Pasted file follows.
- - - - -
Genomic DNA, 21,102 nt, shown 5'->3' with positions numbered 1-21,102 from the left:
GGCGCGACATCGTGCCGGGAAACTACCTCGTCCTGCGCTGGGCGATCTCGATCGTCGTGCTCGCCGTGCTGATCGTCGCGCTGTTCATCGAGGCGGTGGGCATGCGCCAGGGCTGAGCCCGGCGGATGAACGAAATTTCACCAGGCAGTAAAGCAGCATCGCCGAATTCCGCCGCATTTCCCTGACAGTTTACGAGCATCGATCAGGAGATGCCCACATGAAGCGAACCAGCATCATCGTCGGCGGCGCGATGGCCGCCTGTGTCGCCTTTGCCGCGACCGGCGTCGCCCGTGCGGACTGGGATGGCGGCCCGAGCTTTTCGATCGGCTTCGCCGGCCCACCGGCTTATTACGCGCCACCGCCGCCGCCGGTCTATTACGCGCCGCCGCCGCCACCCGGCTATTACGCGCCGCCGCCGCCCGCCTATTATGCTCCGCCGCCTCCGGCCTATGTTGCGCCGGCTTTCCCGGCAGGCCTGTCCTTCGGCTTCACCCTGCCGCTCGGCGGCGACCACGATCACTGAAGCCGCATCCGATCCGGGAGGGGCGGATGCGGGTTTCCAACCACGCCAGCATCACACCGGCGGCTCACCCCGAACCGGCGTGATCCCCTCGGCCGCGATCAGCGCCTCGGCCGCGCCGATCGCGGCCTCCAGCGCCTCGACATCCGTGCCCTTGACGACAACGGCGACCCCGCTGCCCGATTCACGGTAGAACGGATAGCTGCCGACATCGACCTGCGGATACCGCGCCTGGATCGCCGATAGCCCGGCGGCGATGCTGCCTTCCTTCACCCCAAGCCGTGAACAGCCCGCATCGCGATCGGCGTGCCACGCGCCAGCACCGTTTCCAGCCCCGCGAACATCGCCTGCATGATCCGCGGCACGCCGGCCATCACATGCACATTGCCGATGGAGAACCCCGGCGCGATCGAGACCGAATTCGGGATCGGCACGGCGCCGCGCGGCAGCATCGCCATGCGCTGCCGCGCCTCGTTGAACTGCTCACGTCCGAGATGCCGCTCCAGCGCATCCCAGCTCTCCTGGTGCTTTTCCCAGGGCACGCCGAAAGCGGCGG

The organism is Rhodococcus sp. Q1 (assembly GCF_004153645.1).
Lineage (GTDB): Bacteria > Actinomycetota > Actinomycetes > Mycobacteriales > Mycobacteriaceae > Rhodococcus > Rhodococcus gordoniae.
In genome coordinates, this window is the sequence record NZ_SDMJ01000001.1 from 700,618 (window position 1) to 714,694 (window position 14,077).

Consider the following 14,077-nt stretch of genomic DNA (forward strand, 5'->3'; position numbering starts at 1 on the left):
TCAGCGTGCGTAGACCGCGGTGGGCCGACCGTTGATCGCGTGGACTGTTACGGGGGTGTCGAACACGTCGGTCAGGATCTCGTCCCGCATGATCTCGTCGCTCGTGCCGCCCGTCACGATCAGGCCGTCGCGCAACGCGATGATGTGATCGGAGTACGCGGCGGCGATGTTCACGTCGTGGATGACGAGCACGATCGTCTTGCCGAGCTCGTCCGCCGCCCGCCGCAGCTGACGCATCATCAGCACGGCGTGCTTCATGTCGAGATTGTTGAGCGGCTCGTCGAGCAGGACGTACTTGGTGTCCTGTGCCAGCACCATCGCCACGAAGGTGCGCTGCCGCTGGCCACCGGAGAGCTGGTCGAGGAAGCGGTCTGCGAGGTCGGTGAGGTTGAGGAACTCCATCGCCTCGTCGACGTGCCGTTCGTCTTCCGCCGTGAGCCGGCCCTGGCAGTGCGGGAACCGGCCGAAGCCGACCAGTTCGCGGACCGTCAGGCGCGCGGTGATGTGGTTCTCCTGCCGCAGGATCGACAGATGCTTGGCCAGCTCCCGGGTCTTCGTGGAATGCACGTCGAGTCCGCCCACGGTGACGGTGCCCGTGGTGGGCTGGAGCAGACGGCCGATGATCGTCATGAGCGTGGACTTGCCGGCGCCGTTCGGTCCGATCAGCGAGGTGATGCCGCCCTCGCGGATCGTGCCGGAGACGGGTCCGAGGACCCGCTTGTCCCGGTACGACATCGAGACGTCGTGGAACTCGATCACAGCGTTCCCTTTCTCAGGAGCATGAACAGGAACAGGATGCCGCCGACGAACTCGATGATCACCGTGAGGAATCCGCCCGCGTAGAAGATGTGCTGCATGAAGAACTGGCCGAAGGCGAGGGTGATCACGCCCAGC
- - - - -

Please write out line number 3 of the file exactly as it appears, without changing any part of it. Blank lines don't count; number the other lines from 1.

The organism is Rhodococcus sp. Q1 (assembly GCF_004153645.1).